Illustrious families have succeeded each other at the Franquenot Chateau, an imposing yet understated residence in the département of La Manche. A new chapter begins with the sale of its contents.
View of the Château de Franquetot, Coigny.
At the end of a 12-hectare (29.6 acre) estate stands a building consisting of a central section (a corpus de logis) adorned with a pediment and two pavilions forming a vast cour d’honneur or courtyard that has survived to the present day. In the second half of the 17th century, Robert de Franquetot decided to build in order to bestow opulence and majesty on his domain of Coigny, which had been raised to the rank of a comté by Louis XIV. As Dukes of Coigny, the Franquetots became one of the most powerful families of the French aristocracy, providing the king’s armies with several lieutenant-generals and two marshals. The first section of the château, which includes a chapel, was built in the spirit of the French Renaissance, and was followed by a second identical section between 1735 and 1739. The façades, roofs and former stables are now listed as historical monuments.
A Beautiful Captive
In the sale staged by the Daguerre Auction House, some pieces evoke the first patrons. Leading the way is a portrait of French King Henri IV by the circle of the painter Jacob Bunel (€1,500/2,000)—for it was during his reign that Louis Guillotte became Lord of Franquetot. Next up is a linen hanging in pure silk embroidered with the arms of the Coigny family from the second half of the 17th century (260 x 174 cm/102.4 x 68.5 in), which is estimated at €1,500/2,000. Among 250-odd lots in the sale, a pastel of the poet André Chénier after Charles-Louis Müller (€400/600) again illustrates the family history. One of François de Franquetot de Coigny’s grandsons, Augustin Gabriel, Comte de Coigny (1740-1815), had a only child, Aimée, Duchesse de Fleury. She became André Chénier’s future prison companion and muse during the French Revolution as the poet’s Jeune Captive (Young Captive). The residents of the time remembered the beautiful blonde girl who often stayed at the château.
In 1865, after seven generations the Franquetot family died out along the "male line." Having married in 1822 Henrietta Dalrymple-Hamilton, who hailed from a noble family in England, the third Duc de Coigny, brought the château and its land under the British flag. His two daughters were the last representatives of the Franquetots, and in 1912, one daughter, the Lady Beauchamp, became the duke's heiress.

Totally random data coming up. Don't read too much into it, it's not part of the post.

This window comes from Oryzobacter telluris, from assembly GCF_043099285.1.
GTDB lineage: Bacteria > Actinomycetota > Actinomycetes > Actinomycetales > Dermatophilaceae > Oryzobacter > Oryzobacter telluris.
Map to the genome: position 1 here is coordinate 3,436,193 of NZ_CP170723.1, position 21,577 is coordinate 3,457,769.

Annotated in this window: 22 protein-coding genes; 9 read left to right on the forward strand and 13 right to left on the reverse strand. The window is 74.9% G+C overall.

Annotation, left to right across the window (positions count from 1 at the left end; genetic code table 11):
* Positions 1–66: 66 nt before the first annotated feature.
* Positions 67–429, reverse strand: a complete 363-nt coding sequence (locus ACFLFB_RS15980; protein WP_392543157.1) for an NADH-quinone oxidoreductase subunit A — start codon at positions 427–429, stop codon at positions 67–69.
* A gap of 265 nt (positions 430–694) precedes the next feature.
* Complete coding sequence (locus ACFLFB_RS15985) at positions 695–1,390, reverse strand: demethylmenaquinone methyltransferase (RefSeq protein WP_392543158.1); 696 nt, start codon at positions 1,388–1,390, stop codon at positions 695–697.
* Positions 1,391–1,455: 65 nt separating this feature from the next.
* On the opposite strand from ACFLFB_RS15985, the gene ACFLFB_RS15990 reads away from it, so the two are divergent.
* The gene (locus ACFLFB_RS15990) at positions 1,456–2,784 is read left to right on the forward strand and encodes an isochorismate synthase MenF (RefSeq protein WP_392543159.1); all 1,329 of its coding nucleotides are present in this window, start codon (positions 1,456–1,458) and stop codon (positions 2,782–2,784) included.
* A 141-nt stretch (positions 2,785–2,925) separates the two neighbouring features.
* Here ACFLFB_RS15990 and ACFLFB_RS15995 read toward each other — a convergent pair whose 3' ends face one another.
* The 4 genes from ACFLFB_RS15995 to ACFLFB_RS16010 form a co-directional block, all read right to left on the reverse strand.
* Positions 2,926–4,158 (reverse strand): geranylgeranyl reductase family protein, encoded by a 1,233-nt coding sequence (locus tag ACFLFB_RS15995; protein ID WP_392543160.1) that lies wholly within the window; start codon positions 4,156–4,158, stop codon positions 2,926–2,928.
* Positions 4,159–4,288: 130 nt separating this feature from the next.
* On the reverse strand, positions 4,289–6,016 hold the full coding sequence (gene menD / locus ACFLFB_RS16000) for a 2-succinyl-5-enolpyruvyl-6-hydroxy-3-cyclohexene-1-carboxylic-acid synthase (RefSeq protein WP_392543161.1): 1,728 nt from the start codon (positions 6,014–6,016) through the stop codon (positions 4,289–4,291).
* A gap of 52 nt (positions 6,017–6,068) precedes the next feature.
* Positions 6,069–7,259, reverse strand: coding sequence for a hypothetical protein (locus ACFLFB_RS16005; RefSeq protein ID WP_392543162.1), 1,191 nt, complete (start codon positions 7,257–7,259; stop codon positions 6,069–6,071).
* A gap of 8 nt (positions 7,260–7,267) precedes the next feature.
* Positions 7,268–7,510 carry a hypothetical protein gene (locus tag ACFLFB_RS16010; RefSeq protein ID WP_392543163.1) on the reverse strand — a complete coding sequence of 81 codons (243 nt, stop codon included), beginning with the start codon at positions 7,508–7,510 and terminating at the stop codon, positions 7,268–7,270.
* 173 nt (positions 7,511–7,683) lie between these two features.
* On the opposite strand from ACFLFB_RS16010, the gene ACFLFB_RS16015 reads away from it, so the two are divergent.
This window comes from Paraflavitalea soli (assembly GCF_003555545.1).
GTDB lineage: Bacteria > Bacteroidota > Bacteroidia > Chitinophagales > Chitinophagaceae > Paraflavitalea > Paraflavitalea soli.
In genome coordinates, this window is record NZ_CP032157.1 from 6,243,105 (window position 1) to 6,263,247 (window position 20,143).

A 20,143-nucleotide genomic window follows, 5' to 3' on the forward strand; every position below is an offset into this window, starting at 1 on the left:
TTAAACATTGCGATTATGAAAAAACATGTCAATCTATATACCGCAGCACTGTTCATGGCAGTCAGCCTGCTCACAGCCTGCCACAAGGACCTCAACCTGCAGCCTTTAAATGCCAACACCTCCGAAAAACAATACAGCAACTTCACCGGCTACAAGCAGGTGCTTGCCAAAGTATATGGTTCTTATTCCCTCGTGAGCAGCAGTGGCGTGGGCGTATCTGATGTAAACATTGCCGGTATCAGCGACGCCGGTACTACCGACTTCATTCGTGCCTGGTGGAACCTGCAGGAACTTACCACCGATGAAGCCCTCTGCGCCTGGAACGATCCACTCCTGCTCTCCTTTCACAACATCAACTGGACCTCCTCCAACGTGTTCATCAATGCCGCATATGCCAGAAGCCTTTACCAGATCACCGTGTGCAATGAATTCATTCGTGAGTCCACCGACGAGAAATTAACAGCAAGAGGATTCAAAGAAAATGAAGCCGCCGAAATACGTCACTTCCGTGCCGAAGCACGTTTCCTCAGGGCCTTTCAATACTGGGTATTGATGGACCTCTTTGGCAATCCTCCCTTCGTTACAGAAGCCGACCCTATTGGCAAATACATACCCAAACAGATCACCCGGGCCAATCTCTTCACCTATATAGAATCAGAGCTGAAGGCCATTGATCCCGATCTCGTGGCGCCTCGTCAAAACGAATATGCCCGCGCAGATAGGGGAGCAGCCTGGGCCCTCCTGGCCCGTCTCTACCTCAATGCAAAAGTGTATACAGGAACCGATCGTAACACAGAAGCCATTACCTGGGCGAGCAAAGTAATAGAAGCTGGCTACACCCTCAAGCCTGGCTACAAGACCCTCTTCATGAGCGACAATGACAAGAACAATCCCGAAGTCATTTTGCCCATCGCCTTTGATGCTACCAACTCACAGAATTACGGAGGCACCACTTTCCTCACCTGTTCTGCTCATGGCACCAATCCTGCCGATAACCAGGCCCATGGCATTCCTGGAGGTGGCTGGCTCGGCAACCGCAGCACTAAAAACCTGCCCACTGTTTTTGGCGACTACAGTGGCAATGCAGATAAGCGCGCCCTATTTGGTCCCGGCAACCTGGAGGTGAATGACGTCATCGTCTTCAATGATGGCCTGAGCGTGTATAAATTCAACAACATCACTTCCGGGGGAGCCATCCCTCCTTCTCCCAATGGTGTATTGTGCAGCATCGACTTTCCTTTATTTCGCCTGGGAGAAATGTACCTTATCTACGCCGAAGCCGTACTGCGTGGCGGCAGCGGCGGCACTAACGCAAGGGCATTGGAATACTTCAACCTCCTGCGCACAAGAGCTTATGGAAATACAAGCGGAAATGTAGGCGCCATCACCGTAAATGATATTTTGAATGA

Various mementos connected with the Talleyrand and Orlowski families will be up for sale. Collectors will be particularly interested in the provenance of a rare Chinese vase (€150,000/200,000: see below) and a wool and silk tapestry depicting a mythological scene with the Talleyrand family coat of arms on the borders (Aubusson, c.1720, €4,000/6,000). Some portraits depict illustrious forebears, including Dorothée de Courland (1793‑1862) after Joseph Grassi (€1,000/1,500), and Comte Orlowski (dated 1892, €3,000/4,000). Other lots are imbued with the spirit of 18th and 19th-century Central Europe, like a miniature of the Polish Prince Joseph Poniatowski (400/500 €), a heraldic pendant with a helmet flanked by two stag antlers (€2,000/3,000) and some officer’s swords. The craftsmanship of these artisans is splendidly illustrated by a magnificent cabinet secretary of c.1800 with a rolltop section containing niches and drawers (€3,000/4,000).
A Living Residence
The château was furnished and decorated in keeping with its historical spirit, but with a discreet subtlety. “This is a unique opportunity to see the interior furnishing as it was planned by the Orlowskis. It fits well with the house and some pieces are truly exceptional,” says Benoît Derouineau. A fine portrait of a princess of the royal blood in an embroidered gown and ermine mantle (€4,000/6,000) by the painter Pierre Gobert (1662-1744), who was accustomed to depicting prominent figures in Munich and at the court of Versailles, brings a graceful, playful note to this long history. Like a guided tour moving through the vestibule, kitchen, bedrooms, chapel, dining room and main salon, the catalog lists, room by room, the various objects, curios, furniture items and artworks furnishing the different spaces of a residence inhabited until only recently. A molded wood lintel and a Boulle marquetry wall clock with its console (€1,500/2,000) are among 15-odd pieces from the Louis XV period, not to mention, from the main salon, a kingwood veneer commode stamped by Pierre IV Migeon, one of the leading cabinetmakers of his time (€5,000/8,000). A cupid astronomer adorns a Louis XVI chased gilt bronze clock with a dial by Vanier (€4,000/6,000). Lastly, we find some fine 17th-century Dutch pieces, including a rosewood and ebony veneer cabinet decorated with foliage, masks and columns (€6,000/8,000): “an extraordinary, majestic object” according to Benoît Derouineau.